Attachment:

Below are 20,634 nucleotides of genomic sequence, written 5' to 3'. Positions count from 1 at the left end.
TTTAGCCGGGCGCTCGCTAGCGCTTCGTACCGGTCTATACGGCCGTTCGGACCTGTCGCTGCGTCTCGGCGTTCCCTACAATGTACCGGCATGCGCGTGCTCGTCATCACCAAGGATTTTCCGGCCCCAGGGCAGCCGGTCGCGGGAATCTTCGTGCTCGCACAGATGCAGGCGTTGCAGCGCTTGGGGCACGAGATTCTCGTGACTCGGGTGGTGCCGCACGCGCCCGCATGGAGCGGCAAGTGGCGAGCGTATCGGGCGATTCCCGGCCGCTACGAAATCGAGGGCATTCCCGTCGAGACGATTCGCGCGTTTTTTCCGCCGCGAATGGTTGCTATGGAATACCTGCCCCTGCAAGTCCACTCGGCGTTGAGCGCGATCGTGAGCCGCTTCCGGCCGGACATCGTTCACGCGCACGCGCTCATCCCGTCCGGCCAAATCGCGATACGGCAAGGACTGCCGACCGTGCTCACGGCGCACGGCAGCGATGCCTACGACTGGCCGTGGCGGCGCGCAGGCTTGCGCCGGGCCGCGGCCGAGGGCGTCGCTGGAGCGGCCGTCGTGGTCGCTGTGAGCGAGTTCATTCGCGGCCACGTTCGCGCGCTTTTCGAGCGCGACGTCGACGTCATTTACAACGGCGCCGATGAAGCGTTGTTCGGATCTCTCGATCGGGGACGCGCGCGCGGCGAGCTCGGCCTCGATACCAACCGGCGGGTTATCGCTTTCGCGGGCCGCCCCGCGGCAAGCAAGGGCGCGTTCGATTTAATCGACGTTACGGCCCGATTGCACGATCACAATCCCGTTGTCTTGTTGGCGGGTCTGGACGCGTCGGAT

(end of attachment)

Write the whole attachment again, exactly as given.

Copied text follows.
Below are 20,634 nucleotides of genomic sequence, written 5' to 3'. Positions count from 1 at the left end.
TTTAGCCGGGCGCTCGCTAGCGCTTCGTACCGGTCTATACGGCCGTTCGGACCTGTCGCTGCGTCTCGGCGTTCCCTACAATGTACCGGCATGCGCGTGCTCGTCATCACCAAGGATTTTCCGGCCCCAGGGCAGCCGGTCGCGGGAATCTTCGTGCTCGCACAGATGCAGGCGTTGCAGCGCTTGGGGCACGAGATTCTCGTGACTCGGGTGGTGCCGCACGCGCCCGCATGGAGCGGCAAGTGGCGAGCGTATCGGGCGATTCCCGGCCGCTACGAAATCGAGGGCATTCCCGTCGAGACGATTCGCGCGTTTTTTCCGCCGCGAATGGTTGCTATGGAATACCTGCCCCTGCAAGTCCACTCGGCGTTGAGCGCGATCGTGAGCCGCTTCCGGCCGGACATCGTTCACGCGCACGCGCTCATCCCGTCCGGCCAAATCGCGATACGGCAAGGACTGCCGACCGTGCTCACGGCGCACGGCAGCGATGCCTACGACTGGCCGTGGCGGCGCGCAGGCTTGCGCCGGGCCGCGGCCGAGGGCGTCGCTGGAGCGGCCGTCGTGGTCGCTGTGAGCGAGTTCATTCGCGGCCACGTTCGCGCGCTTTTCGAGCGCGACGTCGACGTCATTTACAACGGCGCCGATGAAGCGTTGTTCGGATCTCTCGATCGGGGACGCGCGCGCGGCGAGCTCGGCCTCGATACCAACCGGCGGGTTATCGCTTTCGCGGGCCGCCCCGCGGCAAGCAAGGGCGCGTTCGATTTAATCGACGTTACGGCCCGATTGCACGATCACAATCCCGTTGTCTTGTTGGCGGGTCTGGACGCGTCGGAT